ARC Review: Game On

22718738Release Date: August 16, 2016
Find it: Goodreads, Amazon, Barnes & Noble, iBooks

As king of baseball in the small town of Lewis Creek, Eric Perry can have any girl he wants and win every game he plays. But when a fight lands him in jail, he’s only got one more strike before his baseball career is over for good. His only chance for redemption? The girl next door, Bri Johnson.

Bri hasn’t talked to Eric in months—for starters, she’s been too busy dealing with her jerk of an ex-boyfriend, not to mention the fact that Eric’s been preoccupied trying to drink every keg in the country dry. But when he needs a way to stay on the team, she proposes a plan: if he helps her out with community service, he can stay on the team. At first it’s a nightmare—Eric and Bri stopped being friends years ago, surely that was for a good reason, right? But as volunteering turns to bonding over old memories of first kisses under the stars, they start to have trouble remembering what pushed them apart.

In a town as small as Lewis Creek, nothing stays secret for long and their friendship and romance might mean bad news. But in this final, tumultuous spring before graduation, Eric and Bri are about to realize that nobody’s perfect alone, but they might just be perfect together.


Game On is book two in the Lewis Creek series, a companion novel to Play OnPlay On has been in my TBR pile since I heard about it around it’s release last year, so I was excited to receive a copy of Game On to review. I mean small towns, baseball, southern charm, and falling for the neighbor next door? That sounds just like the kind of book I’d enjoy, and I wasn’t disappointed.

Eric Perry is in need of a little redemption. He’s finally off the bench this year as Lewis Creek’s newest starting pitcher. However, now that the spotlight’s on him, everyone knows about his troublemaking ways and wants him off the team. After his coach bails him out of jail for a second, and this time final, time, Eric needs to shape up quick and face some consequences. One of them being community service with his neighbor and childhood friend, Bri Johnson. After ending a terrible and emotionally abusive relationship, Bri is trying to find herself again. She’s alone constantly due to her father’s job as a truck driver. In need of someone, Bri turns to Eric, who, even though they haven’t really been friends these past couple of years, is in need of someone to turn to, too.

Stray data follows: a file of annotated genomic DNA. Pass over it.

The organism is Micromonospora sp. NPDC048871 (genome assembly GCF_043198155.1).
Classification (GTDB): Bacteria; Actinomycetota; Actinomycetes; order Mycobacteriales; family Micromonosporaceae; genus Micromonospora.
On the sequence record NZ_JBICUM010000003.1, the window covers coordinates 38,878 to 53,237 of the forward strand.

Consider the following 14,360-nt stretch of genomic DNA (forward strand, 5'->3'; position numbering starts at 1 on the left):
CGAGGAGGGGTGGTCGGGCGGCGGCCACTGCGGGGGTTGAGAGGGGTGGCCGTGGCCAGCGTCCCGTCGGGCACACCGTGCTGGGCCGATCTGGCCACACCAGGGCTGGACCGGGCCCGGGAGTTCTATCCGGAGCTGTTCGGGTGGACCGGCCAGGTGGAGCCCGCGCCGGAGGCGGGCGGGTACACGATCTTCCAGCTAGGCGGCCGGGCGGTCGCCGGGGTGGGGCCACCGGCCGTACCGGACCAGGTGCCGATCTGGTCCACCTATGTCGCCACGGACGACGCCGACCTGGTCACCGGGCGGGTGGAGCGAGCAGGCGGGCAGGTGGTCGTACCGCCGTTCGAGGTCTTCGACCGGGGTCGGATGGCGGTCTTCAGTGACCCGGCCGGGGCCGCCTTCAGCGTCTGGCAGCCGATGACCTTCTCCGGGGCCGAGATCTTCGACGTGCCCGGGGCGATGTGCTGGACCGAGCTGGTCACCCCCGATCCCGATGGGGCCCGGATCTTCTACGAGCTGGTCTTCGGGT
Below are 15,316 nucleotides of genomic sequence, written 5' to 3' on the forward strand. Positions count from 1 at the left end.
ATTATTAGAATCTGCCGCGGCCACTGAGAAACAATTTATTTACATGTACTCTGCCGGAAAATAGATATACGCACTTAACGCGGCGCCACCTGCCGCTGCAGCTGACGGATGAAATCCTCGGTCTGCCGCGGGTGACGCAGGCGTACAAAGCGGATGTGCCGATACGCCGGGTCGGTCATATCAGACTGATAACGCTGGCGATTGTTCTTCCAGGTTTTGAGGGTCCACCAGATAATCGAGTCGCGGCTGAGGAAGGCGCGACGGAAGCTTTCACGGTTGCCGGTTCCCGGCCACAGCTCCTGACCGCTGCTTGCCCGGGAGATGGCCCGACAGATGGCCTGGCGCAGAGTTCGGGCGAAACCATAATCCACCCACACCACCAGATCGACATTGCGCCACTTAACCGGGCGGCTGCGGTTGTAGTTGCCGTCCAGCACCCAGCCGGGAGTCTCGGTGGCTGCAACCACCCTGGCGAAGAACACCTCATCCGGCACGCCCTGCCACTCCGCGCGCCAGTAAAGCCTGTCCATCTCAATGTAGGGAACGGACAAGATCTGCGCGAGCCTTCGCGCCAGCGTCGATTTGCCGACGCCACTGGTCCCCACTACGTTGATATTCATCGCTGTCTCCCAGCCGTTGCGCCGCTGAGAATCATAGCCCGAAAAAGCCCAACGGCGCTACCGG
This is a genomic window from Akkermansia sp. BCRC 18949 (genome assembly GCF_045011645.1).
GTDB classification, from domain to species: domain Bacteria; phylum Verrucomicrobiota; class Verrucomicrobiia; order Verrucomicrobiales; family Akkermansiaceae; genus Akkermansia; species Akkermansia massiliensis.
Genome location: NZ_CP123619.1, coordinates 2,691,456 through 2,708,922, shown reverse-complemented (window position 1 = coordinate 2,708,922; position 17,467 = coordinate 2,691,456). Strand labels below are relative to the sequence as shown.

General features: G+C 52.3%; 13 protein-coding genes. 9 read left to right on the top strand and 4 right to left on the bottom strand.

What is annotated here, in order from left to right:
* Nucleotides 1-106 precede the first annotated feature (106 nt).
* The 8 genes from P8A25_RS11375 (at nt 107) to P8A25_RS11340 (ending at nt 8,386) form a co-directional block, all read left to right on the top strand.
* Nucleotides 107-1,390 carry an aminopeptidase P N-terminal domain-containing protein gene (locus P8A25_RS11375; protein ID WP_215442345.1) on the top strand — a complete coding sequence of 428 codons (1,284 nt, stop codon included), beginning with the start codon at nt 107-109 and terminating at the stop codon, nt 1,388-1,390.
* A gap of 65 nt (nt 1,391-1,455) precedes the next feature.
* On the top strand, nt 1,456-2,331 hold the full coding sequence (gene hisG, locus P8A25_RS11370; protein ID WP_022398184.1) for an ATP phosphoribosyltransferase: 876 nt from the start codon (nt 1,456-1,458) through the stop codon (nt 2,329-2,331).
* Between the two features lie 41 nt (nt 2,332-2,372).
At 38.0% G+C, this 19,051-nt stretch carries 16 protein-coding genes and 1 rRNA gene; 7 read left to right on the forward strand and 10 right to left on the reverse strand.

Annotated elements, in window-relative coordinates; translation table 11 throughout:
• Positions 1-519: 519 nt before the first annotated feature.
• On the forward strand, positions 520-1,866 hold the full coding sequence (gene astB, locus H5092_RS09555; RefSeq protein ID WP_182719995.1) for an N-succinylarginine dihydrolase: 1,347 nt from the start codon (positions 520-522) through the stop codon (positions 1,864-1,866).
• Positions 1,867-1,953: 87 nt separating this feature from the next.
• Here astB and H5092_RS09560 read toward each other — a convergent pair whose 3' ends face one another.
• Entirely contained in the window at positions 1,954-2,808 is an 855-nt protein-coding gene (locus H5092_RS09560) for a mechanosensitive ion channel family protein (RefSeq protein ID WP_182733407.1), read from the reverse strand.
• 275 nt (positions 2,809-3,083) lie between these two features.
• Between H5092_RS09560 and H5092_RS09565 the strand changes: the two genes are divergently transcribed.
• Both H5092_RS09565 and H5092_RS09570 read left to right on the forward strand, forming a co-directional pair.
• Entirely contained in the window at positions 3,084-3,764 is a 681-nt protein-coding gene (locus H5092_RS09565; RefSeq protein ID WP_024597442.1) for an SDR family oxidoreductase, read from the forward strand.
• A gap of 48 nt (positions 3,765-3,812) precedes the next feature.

Game On definitely had a huge Friday Night Lights vibe going on, which I loved. It even had it’s own Coach Taylor, who I couldn’t help but see as Coach Taylor from Friday Night Lights. I really did love how much Coach Taylor was a part of the book and how he supported Eric (and even Bri). Small towns sure can have a lot of politics with their high school sports teams, and Lewis Creek is no exception when it comes to baseball. The whole time I was hoping that the town would just give Eric a break. Yes he screwed up majorly, but he was becoming better and everyone just needed to realize that.

The romance between Eric and Bri was sweet but definitely a slow build. Most of the book focuses on them repairing their friendship, which was so, so important. Though, I have to say, I do wish there was a little bit more romance once they became a thing. I was happy with how they finally got together and the ending, but I definitely wish we could’ve seen more of them together!

I really enjoyed Eric’s family as well as Eric and Bri’s friends, but I definitely wanted to see more of all of them. I would love to read more stories in the Lewis Creek world, especially if it involves their friends or Eric’s sister. I also wanted to see more with Bri’s dad and with soccer. The book is told in dual POVs, but there seemed to be just a tad bit more about Eric and I would’ve liked some more about Bri.

Overall, I enjoyed Game On and I think fans of Katie McGarry and Miranda Kenneally will enjoy it, too. I look forward to reading Play On and any other books that might be planned for this series.

My Rating: 4 hearts

*This ARC was provided to me by the publisher through NetGalley in exchange for a honest review.*

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